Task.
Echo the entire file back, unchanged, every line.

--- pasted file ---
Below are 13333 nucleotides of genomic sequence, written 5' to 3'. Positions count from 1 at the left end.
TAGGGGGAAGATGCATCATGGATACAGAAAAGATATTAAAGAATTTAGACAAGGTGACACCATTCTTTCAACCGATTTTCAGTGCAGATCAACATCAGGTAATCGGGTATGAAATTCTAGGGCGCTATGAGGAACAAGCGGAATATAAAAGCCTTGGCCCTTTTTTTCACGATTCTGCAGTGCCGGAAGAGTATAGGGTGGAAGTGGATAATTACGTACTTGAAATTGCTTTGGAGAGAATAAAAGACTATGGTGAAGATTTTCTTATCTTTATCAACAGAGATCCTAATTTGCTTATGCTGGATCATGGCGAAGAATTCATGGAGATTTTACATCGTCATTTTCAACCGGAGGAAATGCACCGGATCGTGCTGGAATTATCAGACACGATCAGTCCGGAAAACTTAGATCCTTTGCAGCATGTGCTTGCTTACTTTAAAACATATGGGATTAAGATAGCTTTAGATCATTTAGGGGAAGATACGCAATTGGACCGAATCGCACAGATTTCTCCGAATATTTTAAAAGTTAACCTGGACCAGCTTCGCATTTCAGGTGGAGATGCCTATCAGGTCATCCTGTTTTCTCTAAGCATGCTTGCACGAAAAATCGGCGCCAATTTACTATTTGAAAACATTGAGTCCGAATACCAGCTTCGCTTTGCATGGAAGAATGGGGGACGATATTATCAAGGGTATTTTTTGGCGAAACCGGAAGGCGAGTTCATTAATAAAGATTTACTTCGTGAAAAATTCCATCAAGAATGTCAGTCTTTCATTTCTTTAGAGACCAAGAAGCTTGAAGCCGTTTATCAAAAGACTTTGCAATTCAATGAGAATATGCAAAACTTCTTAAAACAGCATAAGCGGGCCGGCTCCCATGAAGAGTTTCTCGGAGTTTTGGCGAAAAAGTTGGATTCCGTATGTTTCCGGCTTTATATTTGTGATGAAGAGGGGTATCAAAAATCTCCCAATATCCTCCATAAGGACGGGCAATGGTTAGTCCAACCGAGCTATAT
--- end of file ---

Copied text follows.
Below are 13333 nucleotides of genomic sequence, written 5' to 3'. Positions count from 1 at the left end.
TAGGGGGAAGATGCATCATGGATACAGAAAAGATATTAAAGAATTTAGACAAGGTGACACCATTCTTTCAACCGATTTTCAGTGCAGATCAACATCAGGTAATCGGGTATGAAATTCTAGGGCGCTATGAGGAACAAGCGGAATATAAAAGCCTTGGCCCTTTTTTTCACGATTCTGCAGTGCCGGAAGAGTATAGGGTGGAAGTGGATAATTACGTACTTGAAATTGCTTTGGAGAGAATAAAAGACTATGGTGAAGATTTTCTTATCTTTATCAACAGAGATCCTAATTTGCTTATGCTGGATCATGGCGAAGAATTCATGGAGATTTTACATCGTCATTTTCAACCGGAGGAAATGCACCGGATCGTGCTGGAATTATCAGACACGATCAGTCCGGAAAACTTAGATCCTTTGCAGCATGTGCTTGCTTACTTTAAAACATATGGGATTAAGATAGCTTTAGATCATTTAGGGGAAGATACGCAATTGGACCGAATCGCACAGATTTCTCCGAATATTTTAAAAGTTAACCTGGACCAGCTTCGCATTTCAGGTGGAGATGCCTATCAGGTCATCCTGTTTTCTCTAAGCATGCTTGCACGAAAAATCGGCGCCAATTTACTATTTGAAAACATTGAGTCCGAATACCAGCTTCGCTTTGCATGGAAGAATGGGGGACGATATTATCAAGGGTATTTTTTGGCGAAACCGGAAGGCGAGTTCATTAATAAAGATTTACTTCGTGAAAAATTCCATCAAGAATGTCAGTCTTTCATTTCTTTAGAGACCAAGAAGCTTGAAGCCGTTTATCAAAAGACTTTGCAATTCAATGAGAATATGCAAAACTTCTTAAAACAGCATAAGCGGGCCGGCTCCCATGAAGAGTTTCTCGGAGTTTTGGCGAAAAAGTTGGATTCCGTATGTTTCCGGCTTTATATTTGTGATGAAGAGGGGTATCAAAAATCTCCCAATATCCTCCATAAGGACGGGCAATGGTTAGTCCAACCGAGCTATAT